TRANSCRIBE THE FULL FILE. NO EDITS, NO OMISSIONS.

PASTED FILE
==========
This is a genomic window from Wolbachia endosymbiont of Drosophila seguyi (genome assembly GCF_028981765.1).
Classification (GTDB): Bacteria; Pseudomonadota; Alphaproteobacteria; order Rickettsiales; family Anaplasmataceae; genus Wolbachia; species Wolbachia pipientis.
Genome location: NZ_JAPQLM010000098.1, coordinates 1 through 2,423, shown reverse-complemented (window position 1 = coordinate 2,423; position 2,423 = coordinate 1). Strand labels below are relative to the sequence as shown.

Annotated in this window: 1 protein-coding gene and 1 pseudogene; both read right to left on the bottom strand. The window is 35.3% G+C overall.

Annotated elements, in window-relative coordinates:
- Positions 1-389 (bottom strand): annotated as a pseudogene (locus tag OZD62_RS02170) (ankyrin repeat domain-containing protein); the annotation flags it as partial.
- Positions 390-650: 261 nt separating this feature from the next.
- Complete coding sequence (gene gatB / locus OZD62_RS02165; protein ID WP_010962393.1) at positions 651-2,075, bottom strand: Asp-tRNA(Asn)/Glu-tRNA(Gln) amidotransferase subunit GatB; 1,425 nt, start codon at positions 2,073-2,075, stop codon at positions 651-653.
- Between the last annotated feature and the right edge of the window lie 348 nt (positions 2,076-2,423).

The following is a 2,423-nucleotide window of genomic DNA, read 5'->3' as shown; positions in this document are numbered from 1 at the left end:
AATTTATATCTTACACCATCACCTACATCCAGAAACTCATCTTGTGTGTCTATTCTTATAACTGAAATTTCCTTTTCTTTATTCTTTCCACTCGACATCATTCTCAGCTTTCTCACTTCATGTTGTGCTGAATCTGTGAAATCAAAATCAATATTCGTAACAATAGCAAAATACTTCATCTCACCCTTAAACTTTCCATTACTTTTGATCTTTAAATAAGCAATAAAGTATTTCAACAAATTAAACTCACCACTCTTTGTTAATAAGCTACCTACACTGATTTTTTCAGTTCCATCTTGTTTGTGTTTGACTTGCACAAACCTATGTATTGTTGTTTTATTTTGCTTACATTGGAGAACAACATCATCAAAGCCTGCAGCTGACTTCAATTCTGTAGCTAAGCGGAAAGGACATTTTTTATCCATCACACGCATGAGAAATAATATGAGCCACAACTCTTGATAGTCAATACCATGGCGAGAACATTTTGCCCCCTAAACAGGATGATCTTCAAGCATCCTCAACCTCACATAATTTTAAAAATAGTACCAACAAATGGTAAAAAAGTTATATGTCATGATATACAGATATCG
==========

This is a genomic window from Wolbachia endosymbiont of Drosophila seguyi (genome assembly GCF_028981765.1).
Classification (GTDB): Bacteria; Pseudomonadota; Alphaproteobacteria; order Rickettsiales; family Anaplasmataceae; genus Wolbachia; species Wolbachia pipientis.
Genome location: NZ_JAPQLM010000098.1, coordinates 1 through 2,423, shown reverse-complemented (window position 1 = coordinate 2,423; position 2,423 = coordinate 1). Strand labels below are relative to the sequence as shown.

Annotated in this window: 1 protein-coding gene and 1 pseudogene; both read right to left on the bottom strand. The window is 35.3% G+C overall.

Annotated elements, in window-relative coordinates:
- Positions 1-389 (bottom strand): annotated as a pseudogene (locus tag OZD62_RS02170) (ankyrin repeat domain-containing protein); the annotation flags it as partial.
- Positions 390-650: 261 nt separating this feature from the next.
- Complete coding sequence (gene gatB / locus OZD62_RS02165; protein ID WP_010962393.1) at positions 651-2,075, bottom strand: Asp-tRNA(Asn)/Glu-tRNA(Gln) amidotransferase subunit GatB; 1,425 nt, start codon at positions 2,073-2,075, stop codon at positions 651-653.
- Between the last annotated feature and the right edge of the window lie 348 nt (positions 2,076-2,423).

The following is a 2,423-nucleotide window of genomic DNA, read 5'->3' as shown; positions in this document are numbered from 1 at the left end:
AATTTATATCTTACACCATCACCTACATCCAGAAACTCATCTTGTGTGTCTATTCTTATAACTGAAATTTCCTTTTCTTTATTCTTTCCACTCGACATCATTCTCAGCTTTCTCACTTCATGTTGTGCTGAATCTGTGAAATCAAAATCAATATTCGTAACAATAGCAAAATACTTCATCTCACCCTTAAACTTTCCATTACTTTTGATCTTTAAATAAGCAATAAAGTATTTCAACAAATTAAACTCACCACTCTTTGTTAATAAGCTACCTACACTGATTTTTTCAGTTCCATCTTGTTTGTGTTTGACTTGCACAAACCTATGTATTGTTGTTTTATTTTGCTTACATTGGAGAACAACATCATCAAAGCCTGCAGCTGACTTCAATTCTGTAGCTAAGCGGAAAGGACATTTTTTATCCATCACACGCATGAGAAATAATATGAGCCACAACTCTTGATAGTCAATACCATGGCGAGAACATTTTGCCCCCTAAACAGGATGATCTTCAAGCATCCTCAACCTCACATAATTTTAAAAATAGTACCAACAAATGGTAAAAAAGTTATATGTCATGATATACAGATATCG